American, 1913 -1985
Untitled (New England Landscape), c. 1930
Oil on canvas
32 H. x 40 ¼ W. inches
Signed Lower Right: Inukai
Kyōhei Inukai (Earle Goodenow) lived in New York in the 1930s and studied painting at the Art Students League. He held his first one-man show in 1934, at the California Arts Club, of which his mother was a member. The next year, he contributed an oil painting, “Spring, Montauk” to a show at the Louis Comfort Tiffany Foundation in New York. His work was also displayed in shows at Pittsburgh’s Carnegie Institute and the Corcoran Gallery in Washington DC. Meanwhile, in order to support himself, he worked in advertising and commercial art.
In 1947, Inukai traveled to France and held a one-man show at the Galérie de l’Elysée in Paris. He was the first American artist since the Liberation to have a show in a Paris gallery. Anne Green, writing in Town & Country remarked, “He is an excellent craftsman, and I was particularly impressed by his nudes.” A reviewer for the French journal Combat remarked in May 1947 that he had not “affirmed his [individual] personality in the face of the numerous fads that threaten every contemporary artist; but certain [aspects] of his paintings raise hopes that he will do so one day.”
In the years that followed, Inukai went on to write and illustrate a series of popular children’s books, concentrating on animals like his brother Girard. It is an open question whether Inukai’s mixed ancestry affected his stories, as many of which involve individuals dealing with being different. For instance, his book The Peevish Penguin (1955) tells the story of a penguin who is disturbed that he cannot fly, and tries to think up alternate plans. The Last Camel (1968) tells the story of a grumpy dromedary with a poor sense of direction. Among his most creative and whimsical stories was The Owl Who Hated the Dark (1969).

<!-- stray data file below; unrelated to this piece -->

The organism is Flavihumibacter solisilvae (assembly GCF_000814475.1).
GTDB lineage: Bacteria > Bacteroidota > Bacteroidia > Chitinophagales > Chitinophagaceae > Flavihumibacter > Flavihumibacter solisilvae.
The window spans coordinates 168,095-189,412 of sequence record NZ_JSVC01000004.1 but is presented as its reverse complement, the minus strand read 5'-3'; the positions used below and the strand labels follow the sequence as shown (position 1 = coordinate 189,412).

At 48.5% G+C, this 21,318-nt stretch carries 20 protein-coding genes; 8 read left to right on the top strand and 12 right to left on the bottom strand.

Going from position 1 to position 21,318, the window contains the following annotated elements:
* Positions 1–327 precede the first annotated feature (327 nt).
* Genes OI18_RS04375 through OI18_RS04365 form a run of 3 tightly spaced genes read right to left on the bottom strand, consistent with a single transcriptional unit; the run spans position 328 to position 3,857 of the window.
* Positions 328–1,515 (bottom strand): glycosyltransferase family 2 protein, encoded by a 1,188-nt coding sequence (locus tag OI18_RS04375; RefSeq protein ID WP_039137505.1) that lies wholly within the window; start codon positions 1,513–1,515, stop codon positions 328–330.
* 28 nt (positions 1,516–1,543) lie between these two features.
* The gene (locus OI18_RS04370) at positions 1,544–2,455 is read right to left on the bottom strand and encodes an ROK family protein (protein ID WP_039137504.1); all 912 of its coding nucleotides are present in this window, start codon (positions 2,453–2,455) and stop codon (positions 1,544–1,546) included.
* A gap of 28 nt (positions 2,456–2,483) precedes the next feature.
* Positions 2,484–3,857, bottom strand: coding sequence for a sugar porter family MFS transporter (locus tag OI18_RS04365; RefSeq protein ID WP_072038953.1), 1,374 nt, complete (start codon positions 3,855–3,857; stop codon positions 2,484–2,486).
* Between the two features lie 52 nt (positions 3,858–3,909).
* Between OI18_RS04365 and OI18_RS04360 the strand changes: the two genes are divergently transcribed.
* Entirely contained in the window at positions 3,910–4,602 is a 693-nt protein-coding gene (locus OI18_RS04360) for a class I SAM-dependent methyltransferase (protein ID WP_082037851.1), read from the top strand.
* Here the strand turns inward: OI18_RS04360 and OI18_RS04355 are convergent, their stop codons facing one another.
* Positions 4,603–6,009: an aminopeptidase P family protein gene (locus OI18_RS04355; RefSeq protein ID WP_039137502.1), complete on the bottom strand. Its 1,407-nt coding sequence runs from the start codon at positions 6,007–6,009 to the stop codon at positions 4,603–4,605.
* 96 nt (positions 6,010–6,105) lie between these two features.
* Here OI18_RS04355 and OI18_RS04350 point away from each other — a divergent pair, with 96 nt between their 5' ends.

While he continuously published children’s books under the name Earle Goodnow, after his father’s death (whose name he shared), the artist started producing work under his given name of Kyōhei Inukai. Using his birth name, the artist participated in shows in the White House Rotating Exhibition, the U.S. Embassy in Tel Aviv, and the USIA Print Exhibition at the 1970 Osaka World’s Fair in Japan. In 1967, he had a show at the Goodenow Gallery (presumably family-run) in New York. In 1970, he had a solo painting and sculpture show at the Spectrum Gallery in Manhattan’s Soho district. Ten years later he put on a second solo show at the Suzuki Gallery.
Inukai worked in a variety of styles, from abstract expressionism to constructivism, and was known for his use of bright colors. Inukai also became known for his abstract sculptures, especially in aluminum and steel. Inukai’s painting is included in such collections as those of the Albright-Knox Museum, Buffalo; the Portland Museum of Fine Art, Oregon; the Rose Art Museum, Waltham, Massachusetts; and the Wichita University Museum of Fine Art. His sculptures can be found in such places as Knoxville, Tennessee; the Monmouth Mall in Eatontown, NJ; and Riverside Mall in Chicago. Earle Goodenow/Kyōhei Inukai died in February 1985, shortly before the centenary of his father and namesake.